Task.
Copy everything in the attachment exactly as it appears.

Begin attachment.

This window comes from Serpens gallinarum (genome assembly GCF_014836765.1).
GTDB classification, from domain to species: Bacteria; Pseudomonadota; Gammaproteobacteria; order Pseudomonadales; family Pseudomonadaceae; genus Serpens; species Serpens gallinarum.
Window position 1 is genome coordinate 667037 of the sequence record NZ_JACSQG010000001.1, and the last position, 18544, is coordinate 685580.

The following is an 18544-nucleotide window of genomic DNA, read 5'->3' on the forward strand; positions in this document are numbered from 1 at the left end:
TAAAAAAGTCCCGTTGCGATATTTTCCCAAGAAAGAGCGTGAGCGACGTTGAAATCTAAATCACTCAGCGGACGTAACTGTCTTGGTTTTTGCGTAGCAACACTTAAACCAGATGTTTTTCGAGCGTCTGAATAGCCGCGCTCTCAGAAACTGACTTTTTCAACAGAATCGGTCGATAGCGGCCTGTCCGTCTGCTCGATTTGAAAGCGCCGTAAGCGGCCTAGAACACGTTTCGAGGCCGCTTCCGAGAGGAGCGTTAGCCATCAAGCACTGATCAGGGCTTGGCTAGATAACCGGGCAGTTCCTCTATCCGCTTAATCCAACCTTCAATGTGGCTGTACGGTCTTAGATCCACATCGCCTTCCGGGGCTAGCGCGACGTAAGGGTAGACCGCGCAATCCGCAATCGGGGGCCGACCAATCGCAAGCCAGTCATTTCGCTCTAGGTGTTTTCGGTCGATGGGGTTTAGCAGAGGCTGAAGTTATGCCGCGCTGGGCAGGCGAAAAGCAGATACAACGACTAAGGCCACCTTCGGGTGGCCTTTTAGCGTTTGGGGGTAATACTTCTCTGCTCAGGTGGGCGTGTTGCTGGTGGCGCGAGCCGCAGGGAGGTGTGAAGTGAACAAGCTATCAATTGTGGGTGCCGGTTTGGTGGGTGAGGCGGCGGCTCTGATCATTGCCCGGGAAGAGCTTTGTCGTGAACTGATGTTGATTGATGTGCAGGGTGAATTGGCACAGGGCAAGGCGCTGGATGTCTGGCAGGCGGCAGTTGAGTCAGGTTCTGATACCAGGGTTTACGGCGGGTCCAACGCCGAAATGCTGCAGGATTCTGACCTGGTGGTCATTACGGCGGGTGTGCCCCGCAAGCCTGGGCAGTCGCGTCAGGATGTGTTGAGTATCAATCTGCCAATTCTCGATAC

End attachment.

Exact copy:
This window comes from Serpens gallinarum (genome assembly GCF_014836765.1).
GTDB classification, from domain to species: Bacteria; Pseudomonadota; Gammaproteobacteria; order Pseudomonadales; family Pseudomonadaceae; genus Serpens; species Serpens gallinarum.
Window position 1 is genome coordinate 667037 of the sequence record NZ_JACSQG010000001.1, and the last position, 18544, is coordinate 685580.

The following is an 18544-nucleotide window of genomic DNA, read 5'->3' on the forward strand; positions in this document are numbered from 1 at the left end:
TAAAAAAGTCCCGTTGCGATATTTTCCCAAGAAAGAGCGTGAGCGACGTTGAAATCTAAATCACTCAGCGGACGTAACTGTCTTGGTTTTTGCGTAGCAACACTTAAACCAGATGTTTTTCGAGCGTCTGAATAGCCGCGCTCTCAGAAACTGACTTTTTCAACAGAATCGGTCGATAGCGGCCTGTCCGTCTGCTCGATTTGAAAGCGCCGTAAGCGGCCTAGAACACGTTTCGAGGCCGCTTCCGAGAGGAGCGTTAGCCATCAAGCACTGATCAGGGCTTGGCTAGATAACCGGGCAGTTCCTCTATCCGCTTAATCCAACCTTCAATGTGGCTGTACGGTCTTAGATCCACATCGCCTTCCGGGGCTAGCGCGACGTAAGGGTAGACCGCGCAATCCGCAATCGGGGGCCGACCAATCGCAAGCCAGTCATTTCGCTCTAGGTGTTTTCGGTCGATGGGGTTTAGCAGAGGCTGAAGTTATGCCGCGCTGGGCAGGCGAAAAGCAGATACAACGACTAAGGCCACCTTCGGGTGGCCTTTTAGCGTTTGGGGGTAATACTTCTCTGCTCAGGTGGGCGTGTTGCTGGTGGCGCGAGCCGCAGGGAGGTGTGAAGTGAACAAGCTATCAATTGTGGGTGCCGGTTTGGTGGGTGAGGCGGCGGCTCTGATCATTGCCCGGGAAGAGCTTTGTCGTGAACTGATGTTGATTGATGTGCAGGGTGAATTGGCACAGGGCAAGGCGCTGGATGTCTGGCAGGCGGCAGTTGAGTCAGGTTCTGATACCAGGGTTTACGGCGGGTCCAACGCCGAAATGCTGCAGGATTCTGACCTGGTGGTCATTACGGCGGGTGTGCCCCGCAAGCCTGGGCAGTCGCGTCAGGATGTGTTGAGTATCAATCTGCCAATTCTCGATAC